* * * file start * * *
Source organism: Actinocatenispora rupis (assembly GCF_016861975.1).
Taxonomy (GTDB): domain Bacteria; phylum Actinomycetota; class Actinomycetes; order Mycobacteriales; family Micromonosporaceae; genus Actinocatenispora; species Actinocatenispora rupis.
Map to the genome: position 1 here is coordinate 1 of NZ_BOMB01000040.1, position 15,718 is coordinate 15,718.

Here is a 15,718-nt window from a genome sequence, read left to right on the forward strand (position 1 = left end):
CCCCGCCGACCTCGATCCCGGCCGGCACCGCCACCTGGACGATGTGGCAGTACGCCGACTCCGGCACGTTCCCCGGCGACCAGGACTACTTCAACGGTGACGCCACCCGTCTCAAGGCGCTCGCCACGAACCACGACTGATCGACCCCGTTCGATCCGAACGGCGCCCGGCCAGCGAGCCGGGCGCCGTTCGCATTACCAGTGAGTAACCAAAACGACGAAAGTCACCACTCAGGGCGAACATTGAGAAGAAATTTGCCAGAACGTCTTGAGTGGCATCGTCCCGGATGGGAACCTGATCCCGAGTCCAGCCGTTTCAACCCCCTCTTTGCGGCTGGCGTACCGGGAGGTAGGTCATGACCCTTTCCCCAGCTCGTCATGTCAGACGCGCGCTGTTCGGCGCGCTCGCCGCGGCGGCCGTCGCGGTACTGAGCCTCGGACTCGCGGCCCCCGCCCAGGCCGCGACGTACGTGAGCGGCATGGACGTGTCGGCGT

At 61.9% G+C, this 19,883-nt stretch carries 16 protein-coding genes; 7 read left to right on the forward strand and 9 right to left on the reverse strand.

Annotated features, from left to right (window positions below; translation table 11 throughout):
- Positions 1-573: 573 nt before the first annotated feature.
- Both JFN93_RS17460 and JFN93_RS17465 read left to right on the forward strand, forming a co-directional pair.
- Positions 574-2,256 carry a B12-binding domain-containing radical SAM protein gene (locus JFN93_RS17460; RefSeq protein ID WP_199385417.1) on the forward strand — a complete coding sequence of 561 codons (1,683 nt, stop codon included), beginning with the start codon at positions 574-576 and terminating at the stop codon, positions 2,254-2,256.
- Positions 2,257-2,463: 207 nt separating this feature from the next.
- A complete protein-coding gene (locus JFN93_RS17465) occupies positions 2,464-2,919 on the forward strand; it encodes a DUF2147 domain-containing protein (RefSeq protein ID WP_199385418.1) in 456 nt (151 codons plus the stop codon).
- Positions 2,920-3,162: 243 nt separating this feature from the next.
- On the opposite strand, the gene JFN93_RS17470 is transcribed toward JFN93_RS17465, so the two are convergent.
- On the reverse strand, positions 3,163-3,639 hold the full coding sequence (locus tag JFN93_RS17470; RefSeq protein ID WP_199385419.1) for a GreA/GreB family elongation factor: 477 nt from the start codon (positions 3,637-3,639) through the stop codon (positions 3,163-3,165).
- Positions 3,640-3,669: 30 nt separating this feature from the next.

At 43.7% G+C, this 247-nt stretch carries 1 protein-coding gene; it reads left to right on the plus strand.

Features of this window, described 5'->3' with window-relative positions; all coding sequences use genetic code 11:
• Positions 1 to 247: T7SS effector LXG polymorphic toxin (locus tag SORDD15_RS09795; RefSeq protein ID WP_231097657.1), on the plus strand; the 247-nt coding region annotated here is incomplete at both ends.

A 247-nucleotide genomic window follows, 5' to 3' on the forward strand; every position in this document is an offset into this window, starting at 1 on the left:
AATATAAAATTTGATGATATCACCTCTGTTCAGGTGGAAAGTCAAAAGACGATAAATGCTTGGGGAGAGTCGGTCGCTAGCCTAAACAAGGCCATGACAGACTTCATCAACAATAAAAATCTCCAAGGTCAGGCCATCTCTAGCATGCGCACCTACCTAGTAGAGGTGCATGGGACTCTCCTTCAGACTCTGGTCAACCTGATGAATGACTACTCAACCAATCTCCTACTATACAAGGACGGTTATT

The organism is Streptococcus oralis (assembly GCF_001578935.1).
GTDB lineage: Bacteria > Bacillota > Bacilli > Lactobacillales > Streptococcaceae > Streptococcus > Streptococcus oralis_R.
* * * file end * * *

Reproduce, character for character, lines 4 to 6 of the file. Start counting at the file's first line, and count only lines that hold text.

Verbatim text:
Here is a 15,718-nt window from a genome sequence, read left to right on the forward strand (position 1 = left end):
CCCCGCCGACCTCGATCCCGGCCGGCACCGCCACCTGGACGATGTGGCAGTACGCCGACTCCGGCACGTTCCCCGGCGACCAGGACTACTTCAACGGTGACGCCACCCGTCTCAAGGCGCTCGCCACGAACCACGACTGATCGACCCCGTTCGATCCGAACGGCGCCCGGCCAGCGAGCCGGGCGCCGTTCGCATTACCAGTGAGTAACCAAAACGACGAAAGTCACCACTCAGGGCGAACATTGAGAAGAAATTTGCCAGAACGTCTTGAGTGGCATCGTCCCGGATGGGAACCTGATCCCGAGTCCAGCCGTTTCAACCCCCTCTTTGCGGCTGGCGTACCGGGAGGTAGGTCATGACCCTTTCCCCAGCTCGTCATGTCAGACGCGCGCTGTTCGGCGCGCTCGCCGCGGCGGCCGTCGCGGTACTGAGCCTCGGACTCGCGGCCCCCGCCCAGGCCGCGACGTACGTGAGCGGCATGGACGTGTCGGCGT

At 61.9% G+C, this 19,883-nt stretch carries 16 protein-coding genes; 7 read left to right on the forward strand and 9 right to left on the reverse strand.